CMA asks the FCA to consider regulating freeholder commissions

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Property managing agents could be forced to disclose how much commission they and brokers make from arranging buildings insurance after the Competition and Markets Authority (CMA) found a lack of transparency was damaging leaseholders’ interests.

The CMA has also asked the FCA and government to consider if the leaseholder market is being properly regulated in its market study.

The report found that in some instances insurance premiums were distorted by high commissions being charged by property managing agents and freeholders and passed onto leaseholders. In some cases this was as high as 40%

Typically the leaseholders are given an invoice which does not explain how much commission property managing agents or freeholders earned. Leaseholders are also not told if the company purchasing insurance on their behalf has links to the broker they are buying it from.

In one example a freeholder arranged buildings insurance through an arm’s length insurance broker and an associate company, who between them collected commissions between 24% and 57%

When the leaseholders won their right to manage their property and changed brokers broker, they were able to reduce the cost of insurance by 30%.

The CMA concluded that the high commissions was leading property managing agents not to look for the best deal for their leaseholders.

It has proposed that property managing must disclose all information relating to the commission payments they earn.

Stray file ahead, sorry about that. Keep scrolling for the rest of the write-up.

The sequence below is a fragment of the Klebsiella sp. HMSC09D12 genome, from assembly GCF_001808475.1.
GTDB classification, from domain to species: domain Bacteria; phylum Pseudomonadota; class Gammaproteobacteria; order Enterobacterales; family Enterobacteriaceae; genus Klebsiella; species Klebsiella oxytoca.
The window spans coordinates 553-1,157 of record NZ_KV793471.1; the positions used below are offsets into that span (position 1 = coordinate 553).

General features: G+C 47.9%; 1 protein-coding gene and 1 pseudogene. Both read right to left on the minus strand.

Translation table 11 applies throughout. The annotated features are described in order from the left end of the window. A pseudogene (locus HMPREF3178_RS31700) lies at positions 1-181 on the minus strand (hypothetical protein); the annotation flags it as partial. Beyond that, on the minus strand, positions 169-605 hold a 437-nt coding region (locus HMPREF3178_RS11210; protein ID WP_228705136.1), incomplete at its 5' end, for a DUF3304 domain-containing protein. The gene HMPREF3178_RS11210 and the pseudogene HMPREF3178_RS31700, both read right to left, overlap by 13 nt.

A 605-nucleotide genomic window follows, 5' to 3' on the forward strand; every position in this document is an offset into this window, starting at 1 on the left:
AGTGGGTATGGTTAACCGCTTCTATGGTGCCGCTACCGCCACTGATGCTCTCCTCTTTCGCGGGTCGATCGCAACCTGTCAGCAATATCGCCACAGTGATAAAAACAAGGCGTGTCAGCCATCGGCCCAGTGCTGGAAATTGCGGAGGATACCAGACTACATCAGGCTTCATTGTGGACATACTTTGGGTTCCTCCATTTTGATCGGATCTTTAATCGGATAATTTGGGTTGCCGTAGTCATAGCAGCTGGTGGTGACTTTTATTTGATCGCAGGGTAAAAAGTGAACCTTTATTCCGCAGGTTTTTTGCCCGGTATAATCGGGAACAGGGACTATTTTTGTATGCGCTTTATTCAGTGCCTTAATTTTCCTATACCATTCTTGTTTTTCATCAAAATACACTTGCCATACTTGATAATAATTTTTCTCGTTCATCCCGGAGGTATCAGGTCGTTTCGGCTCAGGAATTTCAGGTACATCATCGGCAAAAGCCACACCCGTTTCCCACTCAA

The CMA wants the remedies on property managers to be implemented through codes of practice like the Royal Institution of Chartered Surveyors (RICS) and the Association of Residential Managing Agents (ARMA), which have the right to expel or fine members.

However the CMA did not have jurisdiction to make recommendations on property insurance organised by freeholders, who arrange the vast majority of buildings insurance with the cost passed onto leaseholders, and called on the FCA to step in.

CMA project director Douglas Cooper told Insurance Times: “There’s a gap in the regulation and leaseholders are picking up the costs of this.”

Insurance and brokers not unfairly profiting

Cooper said there was no suggestion that insurers and brokers themselves unfairly benefitted at the expense of leaseholders.

“We haven’t done an assessment of profitability for the insurance industry but we’ve had no suggestions that insurers and brokers themselves are the parties who are benefitting at the expense at leaseholders,” he said.

“Brokers and insurers just reflect the circumstances they’re in. They’re fully compliant with all regulations,” he said.

He urged the insurance industry to contact the FCA if it was concerned about how freeholders operate.

“If they think they can’t reasonably do anything off their own initiative because it would disadvantage them, I’d strongly welcome any wider comment or input to the FCA to highlight there is an issue here to be looked at,” Cooper added.